Tizuka Yamasaki

Tizuka Yamasaki (born May 12, 1949) is a Brazilian film director.[1]

Tizuka Yamasaki
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Born
Tizuka Yamasaki

(1949-05-12) 12 May 1949 (age 71)
NationalityBrazilian
OccupationFilm and television director

Early life and workEdit

Born in Porto Alegre, at the age of 2, Tizuka moved back with her Japanese immigrants parents to the city of Atibaia, in the state of São Paulo. In her teenage years, Yamasaki moved to São Paulo city for an undergraduate course in architecture, though she changed her mind before her admission and moved to Brasília to study cinema instead. Yamasaki finished college in Rio de Janeiro, where she started her professional career.

Yamasaki was one of the first women filmmakers in Brazil who achieved a successful and longstanding career. She and her peers learned filmmaking by working on the sets of well-established Cinema Novo directors.[2] Yamasaki worked as director assistant with Nelson Pereira dos Santos and Glauber Rocha. Yamasaki challenged the norms of Cinema Novo by increasing both the representation of women and the awareness of issues affecting women in Brazilian society.[3] Her film style focuses on historical subjects and she uses the genre of melodrama to reconstruct Brazilian politics, history and culture.

Yamasaki established herself as one of the most important film directors of the 1980s. Her films discussed sexuality and traditional gender roles more openly within Brazilian cultural identity. Yamasaki initiated a “cinema of emotion” to comment on Brazil's past and rework female figures’ experiences in Brazil's history.[4]

She's also a director of telenovelas and TV series. Yamasaki began her work with auteur-style films, then transitioned to work in television. Yamaski continued to reference auteur cinema within her TV series productions. Yamasaki's work challenged glamorous Brazilian television by focusing on natural and realistic images.[5]

During her career, especially during the final years of the dictatorship, Yamasaki has suffered censorship and funding issues with her films. In response to these challenges, Yamasaki established her own production company in 1976, Centro de Produção e Comunicação (Production and Communication Center).[6] This enabled her to bypass government regulations and become eligible for production funding from Embrafilme.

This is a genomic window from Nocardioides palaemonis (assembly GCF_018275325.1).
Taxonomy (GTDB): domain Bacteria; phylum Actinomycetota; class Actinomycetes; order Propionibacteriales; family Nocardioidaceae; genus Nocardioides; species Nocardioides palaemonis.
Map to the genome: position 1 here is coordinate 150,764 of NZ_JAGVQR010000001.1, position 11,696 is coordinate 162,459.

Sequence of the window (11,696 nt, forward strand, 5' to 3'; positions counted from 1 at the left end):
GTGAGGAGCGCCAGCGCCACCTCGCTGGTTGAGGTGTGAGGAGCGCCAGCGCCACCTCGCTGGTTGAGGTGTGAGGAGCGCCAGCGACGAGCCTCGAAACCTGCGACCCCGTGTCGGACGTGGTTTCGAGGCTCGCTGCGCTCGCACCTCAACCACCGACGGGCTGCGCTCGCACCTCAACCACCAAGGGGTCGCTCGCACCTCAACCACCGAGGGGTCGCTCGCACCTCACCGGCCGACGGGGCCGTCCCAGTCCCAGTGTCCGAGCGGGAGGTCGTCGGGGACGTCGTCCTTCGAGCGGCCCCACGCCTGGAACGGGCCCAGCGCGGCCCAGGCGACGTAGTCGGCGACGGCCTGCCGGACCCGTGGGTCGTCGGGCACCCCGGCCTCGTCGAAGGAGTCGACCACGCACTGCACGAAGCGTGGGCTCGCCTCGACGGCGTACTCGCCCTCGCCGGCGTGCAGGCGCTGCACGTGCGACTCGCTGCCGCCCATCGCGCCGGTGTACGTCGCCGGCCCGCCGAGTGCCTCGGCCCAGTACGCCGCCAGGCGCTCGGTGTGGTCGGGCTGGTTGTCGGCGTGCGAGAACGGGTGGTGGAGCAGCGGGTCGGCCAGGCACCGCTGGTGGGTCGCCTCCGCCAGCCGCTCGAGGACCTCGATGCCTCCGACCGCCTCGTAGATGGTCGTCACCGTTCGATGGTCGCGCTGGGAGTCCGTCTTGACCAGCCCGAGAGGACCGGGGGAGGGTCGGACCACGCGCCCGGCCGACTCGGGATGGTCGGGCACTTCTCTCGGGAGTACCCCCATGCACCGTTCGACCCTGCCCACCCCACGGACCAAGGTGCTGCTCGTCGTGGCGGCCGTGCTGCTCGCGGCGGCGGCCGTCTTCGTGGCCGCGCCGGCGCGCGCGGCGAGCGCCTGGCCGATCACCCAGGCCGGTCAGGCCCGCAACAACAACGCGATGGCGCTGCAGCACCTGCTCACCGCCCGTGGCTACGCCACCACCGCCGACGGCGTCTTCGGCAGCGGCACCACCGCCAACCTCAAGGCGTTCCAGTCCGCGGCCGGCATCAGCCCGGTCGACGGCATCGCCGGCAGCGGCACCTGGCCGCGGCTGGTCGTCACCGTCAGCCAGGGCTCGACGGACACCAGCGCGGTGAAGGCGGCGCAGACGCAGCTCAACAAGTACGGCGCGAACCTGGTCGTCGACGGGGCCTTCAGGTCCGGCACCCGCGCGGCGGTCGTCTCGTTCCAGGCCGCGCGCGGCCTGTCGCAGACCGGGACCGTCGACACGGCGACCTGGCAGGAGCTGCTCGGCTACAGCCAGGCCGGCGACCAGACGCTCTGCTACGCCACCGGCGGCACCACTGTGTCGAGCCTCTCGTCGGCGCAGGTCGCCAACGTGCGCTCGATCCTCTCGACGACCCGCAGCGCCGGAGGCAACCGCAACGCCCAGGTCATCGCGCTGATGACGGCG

Tizuka gained some critical acclaim with her 1980 film Gaijin, Os Caminhos da Liberdade (aka Gaijin, a Brazilian Odyssey), a story about Japanese immigration to Brazil.[7] She has, however, been criticized for directing overly commercial movies with the children TV show hostess Xuxa. In 2003, she completed Gaijin 2 as a sequel to her debut film.

Television productionsEdit

Filmography as directorEdit

ReferencesEdit

  1. ^ Pick, Zuzana M. (1993). The new Latin American cinema: a continental project. University of Texas Press. p. 150.
  2. ^ Marsh, Leslie L. Brazilian women's filmmaking : from dictatorship to democracy. ISBN 9780252094378. OCLC 1004359825.
  3. ^ Marsh, Leslie L. Brazilian women's filmmaking : from dictatorship to democracy. ISBN 9780252094378. OCLC 1004359825.
  4. ^ Marsh, Leslie L. Brazilian women's filmmaking : from dictatorship to democracy. ISBN 9780252094378. OCLC 1004359825.
  5. ^ Marsh, Leslie L. Brazilian women's filmmaking : from dictatorship to democracy. ISBN 9780252094378. OCLC 1004359825.
  6. ^ Marsh, Leslie (2012). Brazilian Women's Filmmaking from Dictatorship to Democracy. Urbana : University of Illinois Press.
  7. ^ Fitch, Melissa A. (2009). Side dishes: Latina American women, sex, and cultural production. Rutgers University Press. p. 118. ISBN 0-8135-4525-0.